Friday, February 5, 2010
An American Mahatma: Howard Zinn
Remembering Mahatma Zinn
by Harvey Wasserman
Howard Zinn was above all a gentleman of unflagging grace, humility and compassion.
No American historian has left a more lasting positive legacy on our understanding of the true nature of our country, mainly because his books reflect a soul possessed of limitless depth.
Howard's People's History of the United States will not be surpassed. As time goes on new chapters will be written in its spirit to extend its reach.
But his timeless masterpiece broke astonishing new ground both in its point of view and its comprehensive nature. The very idea of presenting the American story from the point of view of the common citizen was itself revolutionary. That he pulled it off with such apparent ease and readability borders on the miraculous. That at least a million Americans have bought and read it means that its ongoing influence is immense. It is truly a history book that has and will continue to change history for the better.
But that doesn't begin to account for Howard's personal influence. He was a warm, unfailingly friendly compadre. He shared a beautiful partnership with his wonderful wife, Roz, a brilliant, thoroughly committed social worker about whom he once said: "You and I just talk about changing the world. She actually does it."
But Howard was no ivory tower academic. His lectures were engaging, exciting and inspirational. But they took on an added dimension because he was personally engaged, committed and effective. He chose to write books and articles in ways that could impact the world in which they were published. He showed up when he was needed, and always had a sixth sense about exactly what to say, and how.
Perhaps the most meaningful tribute to pay this amazing man is to say how he affected us directly. Here are two stories I know intimately:
In 1974, my organic commune-mate Sam Lovejoy toppled a weather tower as a protest against the coming of a nuclear power plant. When Sam needed someone to testify on how this act of civil disobedience fit into the fabric of our nation's history, Howard did not hesitate. His testimony in that Springfield, Massachusetts courtroom (see "Lovejoy's Nuclear War" via www.gmpfilms.com) remains a classic discourse on the sanctity of non-violent direct action and its place in our national soul. (Sam was acquitted, and we stopped that nuke!)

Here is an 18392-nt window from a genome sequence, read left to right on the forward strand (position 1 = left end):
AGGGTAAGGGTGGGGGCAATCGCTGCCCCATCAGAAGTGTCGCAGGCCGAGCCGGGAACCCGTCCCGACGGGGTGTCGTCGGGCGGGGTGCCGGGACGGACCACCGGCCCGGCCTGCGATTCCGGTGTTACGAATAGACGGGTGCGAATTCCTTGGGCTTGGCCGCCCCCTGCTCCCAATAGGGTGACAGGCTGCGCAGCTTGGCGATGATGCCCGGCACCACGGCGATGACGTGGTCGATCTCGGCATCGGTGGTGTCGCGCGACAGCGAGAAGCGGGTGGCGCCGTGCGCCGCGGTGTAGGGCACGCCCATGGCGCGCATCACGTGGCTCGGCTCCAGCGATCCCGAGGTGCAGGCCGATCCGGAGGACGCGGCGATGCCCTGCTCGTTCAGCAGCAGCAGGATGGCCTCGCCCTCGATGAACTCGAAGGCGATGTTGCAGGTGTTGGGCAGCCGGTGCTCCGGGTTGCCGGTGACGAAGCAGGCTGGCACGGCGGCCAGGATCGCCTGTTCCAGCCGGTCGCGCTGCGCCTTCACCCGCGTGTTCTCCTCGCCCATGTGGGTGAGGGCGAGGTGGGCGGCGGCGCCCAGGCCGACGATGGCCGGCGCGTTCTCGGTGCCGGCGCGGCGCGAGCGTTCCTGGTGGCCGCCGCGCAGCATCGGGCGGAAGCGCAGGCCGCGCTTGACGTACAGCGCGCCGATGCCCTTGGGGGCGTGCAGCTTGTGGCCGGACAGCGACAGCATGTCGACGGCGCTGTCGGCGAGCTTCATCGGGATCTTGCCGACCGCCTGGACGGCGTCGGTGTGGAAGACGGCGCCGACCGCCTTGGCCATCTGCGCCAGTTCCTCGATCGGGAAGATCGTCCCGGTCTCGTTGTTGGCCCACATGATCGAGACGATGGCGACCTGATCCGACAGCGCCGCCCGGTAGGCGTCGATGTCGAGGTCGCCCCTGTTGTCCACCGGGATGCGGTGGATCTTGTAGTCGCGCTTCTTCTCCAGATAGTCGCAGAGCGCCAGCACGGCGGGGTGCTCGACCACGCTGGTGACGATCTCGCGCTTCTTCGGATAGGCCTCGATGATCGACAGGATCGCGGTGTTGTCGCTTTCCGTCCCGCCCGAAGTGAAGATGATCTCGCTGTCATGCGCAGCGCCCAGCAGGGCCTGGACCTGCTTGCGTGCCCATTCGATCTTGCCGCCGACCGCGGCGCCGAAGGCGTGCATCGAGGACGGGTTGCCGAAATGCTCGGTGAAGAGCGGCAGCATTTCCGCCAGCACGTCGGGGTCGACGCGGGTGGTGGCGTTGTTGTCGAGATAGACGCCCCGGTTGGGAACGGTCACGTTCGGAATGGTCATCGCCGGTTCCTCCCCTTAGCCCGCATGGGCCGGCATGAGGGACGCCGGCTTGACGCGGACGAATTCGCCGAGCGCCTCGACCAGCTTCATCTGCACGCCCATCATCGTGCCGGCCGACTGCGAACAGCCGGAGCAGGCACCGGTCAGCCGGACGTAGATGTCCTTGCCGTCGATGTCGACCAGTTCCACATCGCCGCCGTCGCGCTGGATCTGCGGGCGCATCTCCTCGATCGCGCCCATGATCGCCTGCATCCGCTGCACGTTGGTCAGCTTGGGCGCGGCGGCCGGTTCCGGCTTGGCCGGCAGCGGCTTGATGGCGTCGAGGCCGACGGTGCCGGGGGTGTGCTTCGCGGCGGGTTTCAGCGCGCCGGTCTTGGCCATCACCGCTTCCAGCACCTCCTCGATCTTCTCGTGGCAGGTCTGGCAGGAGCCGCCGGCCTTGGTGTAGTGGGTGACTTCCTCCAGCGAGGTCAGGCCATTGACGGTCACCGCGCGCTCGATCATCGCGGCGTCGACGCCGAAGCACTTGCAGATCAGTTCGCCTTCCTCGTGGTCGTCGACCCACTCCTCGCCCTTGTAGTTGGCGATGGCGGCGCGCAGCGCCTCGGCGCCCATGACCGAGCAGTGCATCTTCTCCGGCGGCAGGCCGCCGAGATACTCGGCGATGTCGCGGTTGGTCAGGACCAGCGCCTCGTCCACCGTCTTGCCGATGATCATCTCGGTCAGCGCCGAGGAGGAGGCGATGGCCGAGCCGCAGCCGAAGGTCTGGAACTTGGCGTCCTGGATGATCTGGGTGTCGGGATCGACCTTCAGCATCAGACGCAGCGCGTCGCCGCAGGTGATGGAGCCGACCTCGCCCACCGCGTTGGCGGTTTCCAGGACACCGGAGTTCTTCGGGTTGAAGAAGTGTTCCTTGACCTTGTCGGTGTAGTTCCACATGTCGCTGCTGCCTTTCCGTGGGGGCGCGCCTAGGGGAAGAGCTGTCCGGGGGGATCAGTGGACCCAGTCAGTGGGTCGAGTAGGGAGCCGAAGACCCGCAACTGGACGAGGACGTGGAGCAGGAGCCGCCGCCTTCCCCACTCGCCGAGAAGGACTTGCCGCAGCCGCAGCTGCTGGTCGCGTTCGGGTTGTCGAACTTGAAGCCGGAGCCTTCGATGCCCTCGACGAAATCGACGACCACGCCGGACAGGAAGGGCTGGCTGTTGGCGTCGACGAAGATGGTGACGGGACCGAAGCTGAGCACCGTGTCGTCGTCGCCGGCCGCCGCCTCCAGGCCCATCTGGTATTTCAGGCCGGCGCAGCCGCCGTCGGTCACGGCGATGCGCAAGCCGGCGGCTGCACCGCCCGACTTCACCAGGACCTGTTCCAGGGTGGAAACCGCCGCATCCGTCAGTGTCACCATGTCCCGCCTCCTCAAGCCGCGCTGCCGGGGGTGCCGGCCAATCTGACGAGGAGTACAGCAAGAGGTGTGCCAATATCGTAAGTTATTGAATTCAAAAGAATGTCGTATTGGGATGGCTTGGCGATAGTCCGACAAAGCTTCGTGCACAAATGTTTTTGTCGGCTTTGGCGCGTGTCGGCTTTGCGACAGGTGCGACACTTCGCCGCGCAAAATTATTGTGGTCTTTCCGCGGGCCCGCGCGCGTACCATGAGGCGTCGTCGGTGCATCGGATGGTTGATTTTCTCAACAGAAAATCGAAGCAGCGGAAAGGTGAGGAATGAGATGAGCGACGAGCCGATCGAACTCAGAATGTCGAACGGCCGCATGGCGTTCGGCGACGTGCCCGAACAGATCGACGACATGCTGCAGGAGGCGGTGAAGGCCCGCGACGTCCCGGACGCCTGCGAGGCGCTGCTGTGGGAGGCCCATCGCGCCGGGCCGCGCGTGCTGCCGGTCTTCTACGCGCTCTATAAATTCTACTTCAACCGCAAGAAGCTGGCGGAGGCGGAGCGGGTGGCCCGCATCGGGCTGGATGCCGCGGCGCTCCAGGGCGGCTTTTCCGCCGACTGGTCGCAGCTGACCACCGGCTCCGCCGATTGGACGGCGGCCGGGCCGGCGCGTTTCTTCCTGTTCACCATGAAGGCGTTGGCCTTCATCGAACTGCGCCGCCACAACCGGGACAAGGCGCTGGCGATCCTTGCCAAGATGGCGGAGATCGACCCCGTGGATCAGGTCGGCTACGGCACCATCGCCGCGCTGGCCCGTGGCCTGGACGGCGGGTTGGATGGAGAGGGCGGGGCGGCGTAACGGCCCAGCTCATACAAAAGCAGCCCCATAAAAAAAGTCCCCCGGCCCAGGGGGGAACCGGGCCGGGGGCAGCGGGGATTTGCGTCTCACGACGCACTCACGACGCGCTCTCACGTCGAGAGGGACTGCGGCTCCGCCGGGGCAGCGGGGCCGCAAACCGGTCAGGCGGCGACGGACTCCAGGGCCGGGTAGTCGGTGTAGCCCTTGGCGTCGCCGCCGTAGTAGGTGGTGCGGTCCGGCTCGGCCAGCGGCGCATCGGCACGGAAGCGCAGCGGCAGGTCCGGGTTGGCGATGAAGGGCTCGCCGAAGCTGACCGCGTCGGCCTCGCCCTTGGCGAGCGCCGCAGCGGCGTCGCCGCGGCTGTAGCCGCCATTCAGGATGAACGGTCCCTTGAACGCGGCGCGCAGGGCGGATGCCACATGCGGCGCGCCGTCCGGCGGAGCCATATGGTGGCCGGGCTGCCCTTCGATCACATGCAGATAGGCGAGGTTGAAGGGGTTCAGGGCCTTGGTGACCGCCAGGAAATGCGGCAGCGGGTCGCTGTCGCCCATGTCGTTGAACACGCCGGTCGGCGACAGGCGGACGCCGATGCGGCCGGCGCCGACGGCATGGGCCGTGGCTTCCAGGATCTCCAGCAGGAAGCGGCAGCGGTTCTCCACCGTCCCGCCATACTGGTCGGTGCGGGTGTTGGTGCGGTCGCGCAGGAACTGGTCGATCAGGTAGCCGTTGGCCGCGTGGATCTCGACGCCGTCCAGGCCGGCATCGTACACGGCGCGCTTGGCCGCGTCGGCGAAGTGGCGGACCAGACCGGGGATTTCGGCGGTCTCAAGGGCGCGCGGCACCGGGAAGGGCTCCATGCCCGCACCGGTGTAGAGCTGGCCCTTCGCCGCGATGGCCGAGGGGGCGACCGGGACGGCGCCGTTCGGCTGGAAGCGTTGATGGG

Three years earlier I sent Howard a rambling 300-page manuscript under the absurdly presumptuous title A People's History of the United States, 1860-1920. Written in a drafty communal garage in the Massachusetts hills by a long-haired 20-something graduate school dropout, the manuscript had been rejected by virtually every publisher in America, often accompanied with nasty notes to the tune of: "NEVER send us anything like this again."
But I sent a copy to Howard, whom I had never met. He replied with a cordial note typed on a single sheet of yellow paper, which I still treasure. I showed it to Hugh Van Dusen at Harper & Row, who basically said Harper had no idea why anyone would ever read such a book, but that if Howard Zinn would write an introduction, they'd publish it (though under a more appropriate title).
He did, and they did...and my life was changed forever.
Thankfully, Hugh then had the good sense to ask Howard to write a real people's history by someone--the only one--who could handle the job. He did....and all our lives have been changed forever.
Howard labored long and hard on his masterpiece, always retaining that astonishing mixture of humor and humility that made him such a unique and irreplaceable treasure. No one ever wrote or spoke with a greater instinct for the True and Vital. His unfailing instinct for what is just and important never failed him--or us. The gentle, lilting sound of his voice put it all to unforgettable music that will resonate through the ages.
A few days ago I wrote Howard asking if he'd consider working on a film about the great Socialist labor leader Eugene V. Debs, whose story Howard's books have uniquely illuminated.
Eugene V. Debs was beloved by millions of Americans who treasured not only his clarity of a shared vision for this nation, but his unshakeable honesty and unquestioned integrity.
Debs ran five times for president. He conducted his last campaign from a federal prison cell in Atlanta, where he was locked up by Woodrow Wilson. He got a million votes (that we know of). "While there is a soul in prison," he said, unforgettably, "I am not free."
Debs had deeply shaken Wilson with his brilliant, immeasurably powerful opposition to America's foolish and unjust entry into World War I, and his demands for a society in which all fairly shared. In the course of his magnificent decades as our pre-eminent labor leader, Debs established a clear vision of where this nation could and should go for a just, sustainable future. Enshrined in Howard's histories, it remains a shining beacon of what remains to be done.
Through his decades as our pre-eminent people's historian, through his activism, his clarity and his warm genius, Howard Zinn was also an American Mahatma, a truly great soul, capable of affecting us all.
Like Eugene V. Debs, it is no cliché to say that Howard Zinn truly lives uniquely on at the core of our national soul. His People's History and the gift of his being just who he was, remains an immeasurable, irreplaceable treasure.
Thanks, Howard, for more than we can begin to say.
Harvey Wasserman's History of the United States was introduced in 1972 by Howard Zinn